On 22nd August, Dr James Lowe, a postdoctoral research fellow in Science Technology and Innovation Studies, is going to talk at the Fringe Festival about the problems and challenges associated with making pig-to-human organ transplants work. This is not his main area of research. So how did he come to this fascinating topic? James explains his journey below…
All roads lead to xenotransplantation
My research is on the history of genomics; pig genomics more specifically. Genomics is the science of gathering data on the genomes – the collective DNA sequences – of organisms and using that data to try and understand them better. Genomic research usually involves the sequencing of DNA to discern the order of the chemical elements that make it up – known by the initials A, T, C and G – in certain parts of the chromosomes into which the organism’s DNA is packed. Researchers use this data to identify and locate genes, variations in the DNA sequence, and other interesting features.
Over the course of my work on the history of this, it has become increasingly apparent that a lot of the genomics work concerns genes and regions of DNA that are associated with the immunology of the pig, which are part of the immune system that ensures that potentially dangerous bacteria and viruses are identified and expelled or destroyed.
In part, this is because the areas of the genome associated with immune response are densely packed with genes, and that there is a lot of variability in the sequences in that region between individuals and between species. This is the reason behind the functioning of the immune system in the first place. There needs to be sufficient variation between individuals to ensure that the immune system is able to distinguish cells and molecules that belong to its own body, and those that do not.
It is also because the immune system is implicated in all kinds of problems that geneticists from a variety of backgrounds want to help tackle. These may include trying to understand variability in resistance to various kinds of disease, with a view to developing genetic tests that can be used to inform programmes of selective breeding to reduce disease susceptibility, and therefore improve profits as well as welfare standards.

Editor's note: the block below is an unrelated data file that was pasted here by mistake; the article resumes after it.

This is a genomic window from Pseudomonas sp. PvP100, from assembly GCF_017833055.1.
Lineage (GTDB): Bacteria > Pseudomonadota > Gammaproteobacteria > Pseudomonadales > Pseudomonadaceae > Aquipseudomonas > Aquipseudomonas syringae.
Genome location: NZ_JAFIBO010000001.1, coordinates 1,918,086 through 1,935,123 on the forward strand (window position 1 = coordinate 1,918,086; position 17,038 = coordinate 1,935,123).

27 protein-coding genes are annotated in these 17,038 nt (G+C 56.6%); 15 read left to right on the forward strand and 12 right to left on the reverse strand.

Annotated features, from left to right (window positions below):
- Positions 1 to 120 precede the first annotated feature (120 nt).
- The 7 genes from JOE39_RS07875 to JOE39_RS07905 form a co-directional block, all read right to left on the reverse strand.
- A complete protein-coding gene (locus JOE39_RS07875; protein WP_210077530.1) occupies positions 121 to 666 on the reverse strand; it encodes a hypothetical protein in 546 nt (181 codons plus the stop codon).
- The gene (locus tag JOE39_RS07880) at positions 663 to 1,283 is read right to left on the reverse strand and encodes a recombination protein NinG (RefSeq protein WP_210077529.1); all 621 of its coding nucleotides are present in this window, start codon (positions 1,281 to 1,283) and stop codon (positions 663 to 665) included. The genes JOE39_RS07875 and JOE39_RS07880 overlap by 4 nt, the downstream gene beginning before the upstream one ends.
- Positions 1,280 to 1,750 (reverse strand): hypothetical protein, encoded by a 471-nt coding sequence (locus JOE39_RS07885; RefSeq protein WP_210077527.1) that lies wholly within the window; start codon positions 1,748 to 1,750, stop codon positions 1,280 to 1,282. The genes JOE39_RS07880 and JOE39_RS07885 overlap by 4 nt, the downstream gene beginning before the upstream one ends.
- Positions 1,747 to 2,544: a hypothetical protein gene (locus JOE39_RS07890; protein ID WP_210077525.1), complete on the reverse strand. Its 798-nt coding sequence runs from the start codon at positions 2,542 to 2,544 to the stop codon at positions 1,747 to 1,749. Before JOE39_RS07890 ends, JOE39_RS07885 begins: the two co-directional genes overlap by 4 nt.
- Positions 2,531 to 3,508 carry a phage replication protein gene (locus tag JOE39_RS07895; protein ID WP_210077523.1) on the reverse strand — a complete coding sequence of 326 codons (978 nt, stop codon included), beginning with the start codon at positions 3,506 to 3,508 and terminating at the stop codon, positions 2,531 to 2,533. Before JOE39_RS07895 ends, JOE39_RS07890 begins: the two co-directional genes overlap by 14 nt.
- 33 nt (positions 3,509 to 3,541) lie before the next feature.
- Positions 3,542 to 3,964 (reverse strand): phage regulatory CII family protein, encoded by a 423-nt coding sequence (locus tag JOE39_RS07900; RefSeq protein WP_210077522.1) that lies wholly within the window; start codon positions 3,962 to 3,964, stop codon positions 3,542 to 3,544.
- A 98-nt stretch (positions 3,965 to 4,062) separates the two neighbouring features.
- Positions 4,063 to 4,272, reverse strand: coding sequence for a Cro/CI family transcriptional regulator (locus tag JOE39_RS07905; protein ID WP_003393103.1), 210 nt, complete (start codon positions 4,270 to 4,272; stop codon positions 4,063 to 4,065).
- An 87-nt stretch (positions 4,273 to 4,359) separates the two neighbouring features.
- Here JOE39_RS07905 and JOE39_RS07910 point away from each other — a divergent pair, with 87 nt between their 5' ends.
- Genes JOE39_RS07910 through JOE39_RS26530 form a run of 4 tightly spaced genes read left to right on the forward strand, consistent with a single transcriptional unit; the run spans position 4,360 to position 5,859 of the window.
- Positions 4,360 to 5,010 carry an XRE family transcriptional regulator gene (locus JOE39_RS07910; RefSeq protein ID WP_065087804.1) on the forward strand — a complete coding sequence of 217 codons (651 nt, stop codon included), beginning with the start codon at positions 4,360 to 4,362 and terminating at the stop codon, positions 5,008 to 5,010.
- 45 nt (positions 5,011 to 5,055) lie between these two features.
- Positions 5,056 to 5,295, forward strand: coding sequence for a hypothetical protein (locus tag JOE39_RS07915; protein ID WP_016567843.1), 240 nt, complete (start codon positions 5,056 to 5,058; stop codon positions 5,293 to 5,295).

The considerable amount of research in this area has provided researchers the means by which to understand the immune rejection of organs better. In my show, I will discuss this, and also how genomics underpins the possible technical solutions through this, by providing a map that genome editors can use to selectively delete and insert genes in the pig’s DNA, to improve the potential that organs can be moved from the pig into the human and thrive in their new environment.
Just as my work on the history of genomics led me down the road to xenotransplantation, so do many research pathways converge on this exciting but terribly complicated endeavour. This reflects how tricky the enterprise is, just as it reflects the multiple ways in which we must understand biology in order to successfully transform it for our own purposes. It means that we cannot assume a single breakthrough will cut through all of the obstacles that prevent the successful widespread implementation of xenotransplantation, but must consider the multiple biological, technical, social, ethical and regulatory factors that all must be confronted.
If you are interested in seeing how viruses, irradiated Czechs, sheds in the French countryside, bacterial enzymes and tinkerers help us to appreciate the actual and potential roles of pigs in ensuring ill people get the organs they need, come along to find out – and join in the discussion.
James’ show, Will Pigs Save Our Bacon?, is on at New Town Theatre, August 22 @ 1:30pm – 2:30pm. You can book tickets here.